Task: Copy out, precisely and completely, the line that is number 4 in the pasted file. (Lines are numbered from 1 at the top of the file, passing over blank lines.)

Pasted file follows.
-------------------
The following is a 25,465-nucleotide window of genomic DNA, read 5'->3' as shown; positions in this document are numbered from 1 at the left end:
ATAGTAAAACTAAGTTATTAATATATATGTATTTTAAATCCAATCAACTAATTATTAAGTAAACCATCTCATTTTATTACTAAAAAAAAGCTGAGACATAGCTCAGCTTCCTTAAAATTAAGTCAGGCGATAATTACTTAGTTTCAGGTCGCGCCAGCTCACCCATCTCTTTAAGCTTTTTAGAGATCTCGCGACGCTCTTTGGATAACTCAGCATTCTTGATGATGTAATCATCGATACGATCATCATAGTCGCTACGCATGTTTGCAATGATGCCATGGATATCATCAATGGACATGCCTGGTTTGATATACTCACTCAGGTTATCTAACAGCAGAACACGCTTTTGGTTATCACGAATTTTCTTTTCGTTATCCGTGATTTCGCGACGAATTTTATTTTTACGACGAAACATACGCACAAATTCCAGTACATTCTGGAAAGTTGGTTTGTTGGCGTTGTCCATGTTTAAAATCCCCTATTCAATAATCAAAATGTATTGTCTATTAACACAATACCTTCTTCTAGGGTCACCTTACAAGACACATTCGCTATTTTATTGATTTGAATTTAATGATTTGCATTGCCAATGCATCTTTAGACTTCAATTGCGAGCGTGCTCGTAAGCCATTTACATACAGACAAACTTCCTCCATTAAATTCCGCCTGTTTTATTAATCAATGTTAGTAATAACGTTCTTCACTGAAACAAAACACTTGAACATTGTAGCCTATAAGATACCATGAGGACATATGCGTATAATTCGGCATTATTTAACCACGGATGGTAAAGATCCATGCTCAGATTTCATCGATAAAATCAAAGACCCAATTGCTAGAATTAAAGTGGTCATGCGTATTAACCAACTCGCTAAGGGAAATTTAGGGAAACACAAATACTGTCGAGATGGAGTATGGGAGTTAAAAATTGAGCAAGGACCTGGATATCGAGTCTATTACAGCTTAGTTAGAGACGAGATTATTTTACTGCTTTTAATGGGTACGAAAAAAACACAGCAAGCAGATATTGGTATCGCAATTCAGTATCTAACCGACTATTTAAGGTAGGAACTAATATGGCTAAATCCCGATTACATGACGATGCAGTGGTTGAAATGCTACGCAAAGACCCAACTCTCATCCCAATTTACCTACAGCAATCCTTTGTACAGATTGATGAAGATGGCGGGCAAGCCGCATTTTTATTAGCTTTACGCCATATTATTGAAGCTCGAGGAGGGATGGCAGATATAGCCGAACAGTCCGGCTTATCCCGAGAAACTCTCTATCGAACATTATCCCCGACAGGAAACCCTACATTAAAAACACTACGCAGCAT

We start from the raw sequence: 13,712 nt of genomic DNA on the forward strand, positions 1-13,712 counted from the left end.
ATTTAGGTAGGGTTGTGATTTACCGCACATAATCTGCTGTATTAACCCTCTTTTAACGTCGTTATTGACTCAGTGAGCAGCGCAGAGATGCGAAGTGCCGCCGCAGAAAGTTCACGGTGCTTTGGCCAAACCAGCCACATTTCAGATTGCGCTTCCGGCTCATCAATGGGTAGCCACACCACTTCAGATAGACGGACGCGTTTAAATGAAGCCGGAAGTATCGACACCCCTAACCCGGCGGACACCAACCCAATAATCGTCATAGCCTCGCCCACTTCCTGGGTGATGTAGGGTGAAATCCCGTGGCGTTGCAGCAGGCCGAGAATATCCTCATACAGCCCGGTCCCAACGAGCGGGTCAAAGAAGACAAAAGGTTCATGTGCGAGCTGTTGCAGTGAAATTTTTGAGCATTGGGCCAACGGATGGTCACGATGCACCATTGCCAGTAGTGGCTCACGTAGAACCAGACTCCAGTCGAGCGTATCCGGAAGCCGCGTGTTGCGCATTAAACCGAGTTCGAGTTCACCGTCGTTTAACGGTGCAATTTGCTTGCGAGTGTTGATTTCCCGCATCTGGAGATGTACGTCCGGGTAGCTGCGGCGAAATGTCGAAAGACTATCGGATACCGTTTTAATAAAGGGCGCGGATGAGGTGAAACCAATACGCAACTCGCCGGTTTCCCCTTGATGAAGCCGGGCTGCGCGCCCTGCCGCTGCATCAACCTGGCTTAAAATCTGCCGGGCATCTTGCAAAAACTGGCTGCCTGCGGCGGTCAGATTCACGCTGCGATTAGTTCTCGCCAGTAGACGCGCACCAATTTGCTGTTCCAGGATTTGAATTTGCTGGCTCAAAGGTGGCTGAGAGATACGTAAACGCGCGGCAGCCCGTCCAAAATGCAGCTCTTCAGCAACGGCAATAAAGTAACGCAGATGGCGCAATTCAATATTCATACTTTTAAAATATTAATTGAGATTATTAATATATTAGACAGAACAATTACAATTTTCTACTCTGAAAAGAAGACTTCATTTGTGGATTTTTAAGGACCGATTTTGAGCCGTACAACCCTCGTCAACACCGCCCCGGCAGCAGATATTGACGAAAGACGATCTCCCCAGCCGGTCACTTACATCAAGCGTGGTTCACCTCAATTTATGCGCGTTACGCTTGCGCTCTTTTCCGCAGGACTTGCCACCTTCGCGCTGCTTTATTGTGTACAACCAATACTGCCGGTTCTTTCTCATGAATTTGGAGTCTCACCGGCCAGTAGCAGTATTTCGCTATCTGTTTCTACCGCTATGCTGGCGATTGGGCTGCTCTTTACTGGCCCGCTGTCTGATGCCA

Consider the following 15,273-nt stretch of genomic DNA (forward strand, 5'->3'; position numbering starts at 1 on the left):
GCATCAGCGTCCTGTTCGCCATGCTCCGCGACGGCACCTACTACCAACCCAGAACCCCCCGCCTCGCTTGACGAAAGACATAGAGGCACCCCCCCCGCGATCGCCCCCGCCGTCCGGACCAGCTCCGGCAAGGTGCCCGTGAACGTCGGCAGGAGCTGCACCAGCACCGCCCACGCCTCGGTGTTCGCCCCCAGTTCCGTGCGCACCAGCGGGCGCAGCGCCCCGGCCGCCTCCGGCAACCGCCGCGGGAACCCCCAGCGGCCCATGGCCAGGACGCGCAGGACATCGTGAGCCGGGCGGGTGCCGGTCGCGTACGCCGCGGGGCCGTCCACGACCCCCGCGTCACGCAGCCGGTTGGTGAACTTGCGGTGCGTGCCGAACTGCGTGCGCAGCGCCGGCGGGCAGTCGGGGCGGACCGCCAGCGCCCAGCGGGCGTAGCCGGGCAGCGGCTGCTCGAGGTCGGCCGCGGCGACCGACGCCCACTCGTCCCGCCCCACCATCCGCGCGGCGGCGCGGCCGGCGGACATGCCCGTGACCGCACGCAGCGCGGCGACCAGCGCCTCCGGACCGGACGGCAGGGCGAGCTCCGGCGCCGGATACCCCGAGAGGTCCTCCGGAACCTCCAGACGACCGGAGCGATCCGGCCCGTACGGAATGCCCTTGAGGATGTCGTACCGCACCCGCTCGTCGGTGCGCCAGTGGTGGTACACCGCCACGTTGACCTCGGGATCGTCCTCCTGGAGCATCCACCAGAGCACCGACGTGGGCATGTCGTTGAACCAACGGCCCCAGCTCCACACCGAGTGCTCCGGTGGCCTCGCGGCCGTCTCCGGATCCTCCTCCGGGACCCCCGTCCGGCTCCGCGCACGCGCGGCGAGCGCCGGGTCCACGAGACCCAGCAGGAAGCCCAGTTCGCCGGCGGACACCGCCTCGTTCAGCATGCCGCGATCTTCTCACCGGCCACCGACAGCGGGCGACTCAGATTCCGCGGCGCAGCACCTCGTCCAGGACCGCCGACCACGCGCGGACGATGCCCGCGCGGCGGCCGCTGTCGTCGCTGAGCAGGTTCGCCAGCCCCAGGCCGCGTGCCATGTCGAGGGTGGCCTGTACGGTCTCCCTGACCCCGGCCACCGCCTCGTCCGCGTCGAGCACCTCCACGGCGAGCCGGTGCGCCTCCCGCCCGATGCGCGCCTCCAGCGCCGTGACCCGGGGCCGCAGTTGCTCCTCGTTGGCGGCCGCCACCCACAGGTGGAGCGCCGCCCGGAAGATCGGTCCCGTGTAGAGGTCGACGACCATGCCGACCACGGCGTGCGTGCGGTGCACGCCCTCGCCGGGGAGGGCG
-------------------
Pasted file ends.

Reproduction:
ATTTAGGTAGGGTTGTGATTTACCGCACATAATCTGCTGTATTAACCCTCTTTTAACGTCGTTATTGACTCAGTGAGCAGCGCAGAGATGCGAAGTGCCGCCGCAGAAAGTTCACGGTGCTTTGGCCAAACCAGCCACATTTCAGATTGCGCTTCCGGCTCATCAATGGGTAGCCACACCACTTCAGATAGACGGACGCGTTTAAATGAAGCCGGAAGTATCGACACCCCTAACCCGGCGGACACCAACCCAATAATCGTCATAGCCTCGCCCACTTCCTGGGTGATGTAGGGTGAAATCCCGTGGCGTTGCAGCAGGCCGAGAATATCCTCATACAGCCCGGTCCCAACGAGCGGGTCAAAGAAGACAAAAGGTTCATGTGCGAGCTGTTGCAGTGAAATTTTTGAGCATTGGGCCAACGGATGGTCACGATGCACCATTGCCAGTAGTGGCTCACGTAGAACCAGACTCCAGTCGAGCGTATCCGGAAGCCGCGTGTTGCGCATTAAACCGAGTTCGAGTTCACCGTCGTTTAACGGTGCAATTTGCTTGCGAGTGTTGATTTCCCGCATCTGGAGATGTACGTCCGGGTAGCTGCGGCGAAATGTCGAAAGACTATCGGATACCGTTTTAATAAAGGGCGCGGATGAGGTGAAACCAATACGCAACTCGCCGGTTTCCCCTTGATGAAGCCGGGCTGCGCGCCCTGCCGCTGCATCAACCTGGCTTAAAATCTGCCGGGCATCTTGCAAAAACTGGCTGCCTGCGGCGGTCAGATTCACGCTGCGATTAGTTCTCGCCAGTAGACGCGCACCAATTTGCTGTTCCAGGATTTGAATTTGCTGGCTCAAAGGTGGCTGAGAGATACGTAAACGCGCGGCAGCCCGTCCAAAATGCAGCTCTTCAGCAACGGCAATAAAGTAACGCAGATGGCGCAATTCAATATTCATACTTTTAAAATATTAATTGAGATTATTAATATATTAGACAGAACAATTACAATTTTCTACTCTGAAAAGAAGACTTCATTTGTGGATTTTTAAGGACCGATTTTGAGCCGTACAACCCTCGTCAACACCGCCCCGGCAGCAGATATTGACGAAAGACGATCTCCCCAGCCGGTCACTTACATCAAGCGTGGTTCACCTCAATTTATGCGCGTTACGCTTGCGCTCTTTTCCGCAGGACTTGCCACCTTCGCGCTGCTTTATTGTGTACAACCAATACTGCCGGTTCTTTCTCATGAATTTGGAGTCTCACCGGCCAGTAGCAGTATTTCGCTATCTGTTTCTACCGCTATGCTGGCGATTGGGCTGCTCTTTACTGGCCCGCTGTCTGATGCCA